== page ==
This section was a doozy! Multiple parts, lots of stuff to carry, weather that probably affected many teams at some point, all manner of packrafting, and a bit of navigation. We better get started.
Legs 10/11 - "Marcy's Bad Day"
[43 miles of trekking and packrafting, off trail travel, flat and class II-III whitewater, listed as 200' gain and 900' loss but I think those numbers are low]
Our transition was slow, a surprise to no one. I was trying to be methodical but mostly I was a bit zoned out. At least we weren't cold as long as we were moving around. We finally had our bike boxes and paddle bag back, so we needed to pack up the bikes, get stuff from the gear box, and bring out the packraft gear to carry. This was always going to be the hardest transition, with so much to do, and now it's dark, and I'm kind of out of it.
I focused on the bike for a while - this I have practiced and it has a definite flow and a goal (and a list of instructions that I attached to my box), so that goes pretty well. OK, what's next? Dave handed me a packet of Emergen-C so I mixed it in a Nalgene bottle and shared it with him to try to stave off any sore throat-related sickness. Thanks Dave!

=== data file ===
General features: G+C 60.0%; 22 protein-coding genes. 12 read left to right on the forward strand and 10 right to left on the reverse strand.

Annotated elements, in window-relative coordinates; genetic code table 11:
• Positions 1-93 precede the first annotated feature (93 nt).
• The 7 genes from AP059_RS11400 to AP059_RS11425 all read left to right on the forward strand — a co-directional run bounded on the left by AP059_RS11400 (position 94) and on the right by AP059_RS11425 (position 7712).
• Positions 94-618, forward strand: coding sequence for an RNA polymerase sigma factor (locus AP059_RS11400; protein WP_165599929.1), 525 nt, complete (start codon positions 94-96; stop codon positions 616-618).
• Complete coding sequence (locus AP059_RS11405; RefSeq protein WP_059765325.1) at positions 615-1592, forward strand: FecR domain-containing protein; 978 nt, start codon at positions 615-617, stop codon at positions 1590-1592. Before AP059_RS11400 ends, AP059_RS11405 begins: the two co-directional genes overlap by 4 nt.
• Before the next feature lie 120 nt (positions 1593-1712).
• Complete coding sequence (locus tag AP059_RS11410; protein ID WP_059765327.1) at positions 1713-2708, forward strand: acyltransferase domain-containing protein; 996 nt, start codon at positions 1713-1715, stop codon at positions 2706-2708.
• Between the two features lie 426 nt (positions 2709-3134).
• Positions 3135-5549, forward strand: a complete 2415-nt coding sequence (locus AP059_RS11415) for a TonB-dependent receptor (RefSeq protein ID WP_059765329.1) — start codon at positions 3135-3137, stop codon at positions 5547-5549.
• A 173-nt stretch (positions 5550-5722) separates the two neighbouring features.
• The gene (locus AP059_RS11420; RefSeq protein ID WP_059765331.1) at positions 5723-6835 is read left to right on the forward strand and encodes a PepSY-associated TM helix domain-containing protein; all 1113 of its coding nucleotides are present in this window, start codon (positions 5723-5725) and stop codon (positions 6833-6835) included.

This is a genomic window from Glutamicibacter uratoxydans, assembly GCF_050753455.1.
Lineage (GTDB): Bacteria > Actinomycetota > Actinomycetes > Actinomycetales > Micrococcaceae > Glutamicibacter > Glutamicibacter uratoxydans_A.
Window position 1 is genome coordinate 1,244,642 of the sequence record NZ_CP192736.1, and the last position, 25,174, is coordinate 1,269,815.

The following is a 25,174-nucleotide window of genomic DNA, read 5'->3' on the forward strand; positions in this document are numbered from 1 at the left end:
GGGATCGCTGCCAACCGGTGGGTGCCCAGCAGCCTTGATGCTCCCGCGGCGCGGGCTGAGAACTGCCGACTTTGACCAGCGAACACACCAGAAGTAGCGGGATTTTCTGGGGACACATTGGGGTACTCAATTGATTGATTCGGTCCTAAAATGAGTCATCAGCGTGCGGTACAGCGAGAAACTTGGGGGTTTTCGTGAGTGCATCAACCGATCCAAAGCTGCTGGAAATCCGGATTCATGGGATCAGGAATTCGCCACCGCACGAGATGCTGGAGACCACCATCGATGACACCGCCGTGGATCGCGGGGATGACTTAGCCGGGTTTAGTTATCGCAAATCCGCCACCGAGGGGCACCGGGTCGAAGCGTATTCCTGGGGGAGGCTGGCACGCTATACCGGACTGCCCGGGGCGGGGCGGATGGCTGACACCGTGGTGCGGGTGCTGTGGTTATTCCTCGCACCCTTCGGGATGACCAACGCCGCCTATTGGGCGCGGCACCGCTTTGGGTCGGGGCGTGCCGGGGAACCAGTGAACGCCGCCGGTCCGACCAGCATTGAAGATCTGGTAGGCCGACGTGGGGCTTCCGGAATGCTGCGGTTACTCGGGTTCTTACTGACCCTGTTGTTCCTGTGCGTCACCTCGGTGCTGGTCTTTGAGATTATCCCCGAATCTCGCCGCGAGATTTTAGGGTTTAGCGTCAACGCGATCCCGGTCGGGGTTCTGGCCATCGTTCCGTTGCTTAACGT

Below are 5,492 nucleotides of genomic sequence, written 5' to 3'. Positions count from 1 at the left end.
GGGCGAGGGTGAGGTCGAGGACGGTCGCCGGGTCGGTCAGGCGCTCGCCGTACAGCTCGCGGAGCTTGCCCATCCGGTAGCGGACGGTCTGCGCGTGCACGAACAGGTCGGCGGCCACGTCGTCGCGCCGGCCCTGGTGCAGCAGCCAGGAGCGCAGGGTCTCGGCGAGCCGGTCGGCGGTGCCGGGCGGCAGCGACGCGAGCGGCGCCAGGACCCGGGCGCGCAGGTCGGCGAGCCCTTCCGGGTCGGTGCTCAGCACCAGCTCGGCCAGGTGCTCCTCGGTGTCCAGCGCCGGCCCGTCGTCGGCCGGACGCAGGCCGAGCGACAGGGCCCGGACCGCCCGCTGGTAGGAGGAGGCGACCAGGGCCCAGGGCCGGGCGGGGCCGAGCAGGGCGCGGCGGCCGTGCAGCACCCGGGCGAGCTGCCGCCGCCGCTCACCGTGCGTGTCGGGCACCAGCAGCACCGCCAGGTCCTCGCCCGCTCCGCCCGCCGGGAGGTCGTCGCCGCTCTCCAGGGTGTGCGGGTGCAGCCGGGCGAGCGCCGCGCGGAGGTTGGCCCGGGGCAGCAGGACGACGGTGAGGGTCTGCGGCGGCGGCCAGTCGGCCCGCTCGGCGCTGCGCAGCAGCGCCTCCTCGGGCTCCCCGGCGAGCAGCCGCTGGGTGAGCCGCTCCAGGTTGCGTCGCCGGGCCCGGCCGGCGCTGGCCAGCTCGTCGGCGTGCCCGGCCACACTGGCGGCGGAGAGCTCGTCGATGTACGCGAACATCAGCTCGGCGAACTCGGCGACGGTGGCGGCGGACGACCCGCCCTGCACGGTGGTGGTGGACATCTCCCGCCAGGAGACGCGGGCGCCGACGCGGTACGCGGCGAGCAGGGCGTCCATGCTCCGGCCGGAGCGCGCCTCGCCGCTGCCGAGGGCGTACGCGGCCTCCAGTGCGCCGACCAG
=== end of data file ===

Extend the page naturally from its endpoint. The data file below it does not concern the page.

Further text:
We needed to make sure that any items for the final leg were packed into the bike box, as we wouldn't see another gear box after this transition. Dave got the tracker reset finally, so we were good to go there. Clean and lube the feet. Fill water. Try to figure out how much packraft stuff I can carry - stuff the PFD and strap paddles onto my pack. Luckily I had swapped headlamp batteries earlier in the day, one less thing.
I still sensed tall trees all around us, but photos of this TA in the daylight show a very different landscape! John was there when Rootstock Racing came through, I believe this is their team in transition - in the middle of a prairie with exactly zero trees:
Here's our view of the area:
My pack, ready to travel:
Working on everything by headlamp:
We were finally all ready to go, and I was finally ready to think about sleep like everyone else had been doing all day. We had moved the sleeping bags to this gear box (when they got removed from the Sinks Canyon one), maybe we should try sleeping here? We bundled up and found spots on the grass, but it started sprinkling and soon we were all shivering. Maybe we got a bit of shuteye but it didn't last long. At least my eyes felt better and didn't need to be propped open with little sticks.